Earlier officials said they were considering prosecuting 50 people believed to be involved in violence. But according to Weinstein, "keeping them here would do more damage to the country's vital interests than good."
Ever since naval commandos stormed the flotilla in international waters, Israel has come under severe international condemnation.
Israel's bloody raid on six aid ships that carried 700 activists who were trying to break the Israel's navel blockade of Gaza killed nine activists.
Since the attack the diplomatic ties between Israel and Turkey have hit a new low. Israel ordered families of its diplomats out of that country a day after Turkey branded the raid a "massacre."
- Officials at Ben Gurion airport in Tel Aviv say all of the foreign activists have been taken to the airport to be deported. Turkish and Greek protesters were to fly home on special planes sent by their respective governments, while other foreigners were to travel home on commercial flights.
- The assault on the flotilla continued to stir anger in Ankara, where Turkish lawmakers on Wednesday called on the government to review its political, military and economic ties with Israel. In a declaration approved by a show of hands, the lawmakers also said Israel must formally apologize for the raid Monday on the Gaza-bound aid flotilla, pay compensation to the victims and bring those responsible to justice.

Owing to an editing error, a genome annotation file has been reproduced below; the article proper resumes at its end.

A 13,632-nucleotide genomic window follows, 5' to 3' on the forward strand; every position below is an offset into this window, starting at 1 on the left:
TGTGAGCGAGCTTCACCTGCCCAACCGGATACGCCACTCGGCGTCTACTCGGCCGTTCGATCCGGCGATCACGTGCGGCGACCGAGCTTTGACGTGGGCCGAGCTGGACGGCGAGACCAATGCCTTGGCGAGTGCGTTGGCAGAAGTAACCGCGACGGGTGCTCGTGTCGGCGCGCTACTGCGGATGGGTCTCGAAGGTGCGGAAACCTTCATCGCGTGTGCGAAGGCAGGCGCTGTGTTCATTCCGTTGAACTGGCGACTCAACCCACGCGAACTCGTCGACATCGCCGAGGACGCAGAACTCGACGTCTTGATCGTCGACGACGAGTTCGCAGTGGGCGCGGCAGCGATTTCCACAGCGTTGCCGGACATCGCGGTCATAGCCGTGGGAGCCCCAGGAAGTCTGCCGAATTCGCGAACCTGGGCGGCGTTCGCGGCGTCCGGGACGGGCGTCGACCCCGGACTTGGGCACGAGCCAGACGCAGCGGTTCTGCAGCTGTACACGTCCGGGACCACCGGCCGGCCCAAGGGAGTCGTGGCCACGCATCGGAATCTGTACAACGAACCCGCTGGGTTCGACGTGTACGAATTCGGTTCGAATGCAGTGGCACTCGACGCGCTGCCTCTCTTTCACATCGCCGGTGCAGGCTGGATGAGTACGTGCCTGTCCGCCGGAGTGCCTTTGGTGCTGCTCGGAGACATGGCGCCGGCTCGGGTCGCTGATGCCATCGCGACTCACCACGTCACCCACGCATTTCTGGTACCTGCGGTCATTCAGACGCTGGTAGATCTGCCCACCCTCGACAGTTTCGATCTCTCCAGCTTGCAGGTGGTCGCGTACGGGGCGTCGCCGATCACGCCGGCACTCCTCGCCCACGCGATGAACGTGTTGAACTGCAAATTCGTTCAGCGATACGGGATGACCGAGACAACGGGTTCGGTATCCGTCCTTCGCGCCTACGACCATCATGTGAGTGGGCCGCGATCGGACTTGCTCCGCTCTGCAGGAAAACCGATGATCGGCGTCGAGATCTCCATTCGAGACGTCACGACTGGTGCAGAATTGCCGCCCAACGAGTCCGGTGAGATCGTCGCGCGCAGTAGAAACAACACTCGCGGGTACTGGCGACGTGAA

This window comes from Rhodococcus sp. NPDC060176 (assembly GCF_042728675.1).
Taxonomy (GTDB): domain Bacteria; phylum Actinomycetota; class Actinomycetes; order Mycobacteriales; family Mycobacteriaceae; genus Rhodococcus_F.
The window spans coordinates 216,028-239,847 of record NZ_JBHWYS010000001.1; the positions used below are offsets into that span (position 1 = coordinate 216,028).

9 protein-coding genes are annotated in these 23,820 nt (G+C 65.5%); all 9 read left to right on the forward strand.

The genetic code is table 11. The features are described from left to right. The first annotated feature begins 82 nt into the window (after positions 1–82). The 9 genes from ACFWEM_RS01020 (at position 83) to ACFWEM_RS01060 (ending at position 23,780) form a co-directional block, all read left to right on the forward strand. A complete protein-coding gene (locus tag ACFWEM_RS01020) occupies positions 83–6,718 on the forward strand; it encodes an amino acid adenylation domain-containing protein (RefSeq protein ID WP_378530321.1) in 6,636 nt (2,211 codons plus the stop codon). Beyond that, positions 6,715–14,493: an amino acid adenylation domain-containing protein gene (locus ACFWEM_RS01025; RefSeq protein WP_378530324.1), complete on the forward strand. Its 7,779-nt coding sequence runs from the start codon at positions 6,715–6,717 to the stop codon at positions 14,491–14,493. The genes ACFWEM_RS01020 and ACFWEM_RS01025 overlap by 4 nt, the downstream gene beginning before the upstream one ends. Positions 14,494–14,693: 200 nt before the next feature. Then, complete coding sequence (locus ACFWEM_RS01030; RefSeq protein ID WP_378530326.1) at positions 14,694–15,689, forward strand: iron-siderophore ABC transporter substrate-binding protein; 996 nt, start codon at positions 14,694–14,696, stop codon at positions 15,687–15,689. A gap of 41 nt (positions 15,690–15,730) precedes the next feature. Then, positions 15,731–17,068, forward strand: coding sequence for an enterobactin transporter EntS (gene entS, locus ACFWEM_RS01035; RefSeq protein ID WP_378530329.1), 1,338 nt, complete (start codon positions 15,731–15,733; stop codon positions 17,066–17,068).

- Israeli officials said the decision not to prosecute any of the activists, despite suspicions that they were sent to attack Israeli forces on the ship, was an attempt to limit damage to Israel's relations with Turkey, said an unofficial sponsor of the flotilla.
- Meanwhile, Turkey's parliament called on the government Wednesday to review all ties with Israel. A heated debate continues on whether to impose military and economic sanctions on Israel.
- Hundreds of Turks protested Israel's commando raid for a third day Wednesday.
- Also Wednesday, Egypt eased its blockade of Gaza after the assault and at the newly opened crossing in the border town of Rafah, about 300 Palestinians entered through Gaza's main gateway to the outside world. A smaller number entered Gaza from Egypt and humanitarian aid also came in including blankets, tents and 13 power generators donated by Russia and Oman.
The Associated Press contributed to this report
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